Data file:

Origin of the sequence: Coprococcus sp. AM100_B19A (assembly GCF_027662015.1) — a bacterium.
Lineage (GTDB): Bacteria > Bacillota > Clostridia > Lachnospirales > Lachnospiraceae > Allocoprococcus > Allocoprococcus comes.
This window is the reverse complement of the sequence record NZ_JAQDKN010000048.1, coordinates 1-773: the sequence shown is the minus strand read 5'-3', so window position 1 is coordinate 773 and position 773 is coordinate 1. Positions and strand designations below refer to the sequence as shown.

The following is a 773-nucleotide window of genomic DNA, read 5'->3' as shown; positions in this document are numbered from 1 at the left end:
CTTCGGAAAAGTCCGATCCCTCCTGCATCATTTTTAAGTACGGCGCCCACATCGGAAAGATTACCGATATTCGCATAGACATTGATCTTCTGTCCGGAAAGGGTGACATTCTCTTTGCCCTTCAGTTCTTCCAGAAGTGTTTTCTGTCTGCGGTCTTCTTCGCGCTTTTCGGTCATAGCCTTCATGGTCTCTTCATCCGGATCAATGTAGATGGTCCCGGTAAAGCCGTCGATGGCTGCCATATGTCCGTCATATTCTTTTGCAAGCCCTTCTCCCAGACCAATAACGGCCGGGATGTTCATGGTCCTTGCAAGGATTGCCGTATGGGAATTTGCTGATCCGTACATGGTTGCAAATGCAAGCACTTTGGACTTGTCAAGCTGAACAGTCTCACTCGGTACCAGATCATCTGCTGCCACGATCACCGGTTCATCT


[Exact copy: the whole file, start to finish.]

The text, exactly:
Origin of the sequence: Coprococcus sp. AM100_B19A (assembly GCF_027662015.1) — a bacterium.
Lineage (GTDB): Bacteria > Bacillota > Clostridia > Lachnospirales > Lachnospiraceae > Allocoprococcus > Allocoprococcus comes.
This window is the reverse complement of the sequence record NZ_JAQDKN010000048.1, coordinates 1-773: the sequence shown is the minus strand read 5'-3', so window position 1 is coordinate 773 and position 773 is coordinate 1. Positions and strand designations below refer to the sequence as shown.

The following is a 773-nucleotide window of genomic DNA, read 5'->3' as shown; positions in this document are numbered from 1 at the left end:
CTTCGGAAAAGTCCGATCCCTCCTGCATCATTTTTAAGTACGGCGCCCACATCGGAAAGATTACCGATATTCGCATAGACATTGATCTTCTGTCCGGAAAGGGTGACATTCTCTTTGCCCTTCAGTTCTTCCAGAAGTGTTTTCTGTCTGCGGTCTTCTTCGCGCTTTTCGGTCATAGCCTTCATGGTCTCTTCATCCGGATCAATGTAGATGGTCCCGGTAAAGCCGTCGATGGCTGCCATATGTCCGTCATATTCTTTTGCAAGCCCTTCTCCCAGACCAATAACGGCCGGGATGTTCATGGTCCTTGCAAGGATTGCCGTATGGGAATTTGCTGATCCGTACATGGTTGCAAATGCAAGCACTTTGGACTTGTCAAGCTGAACAGTCTCACTCGGTACCAGATCATCTGCTGCCACGATCACCGGTTCATCT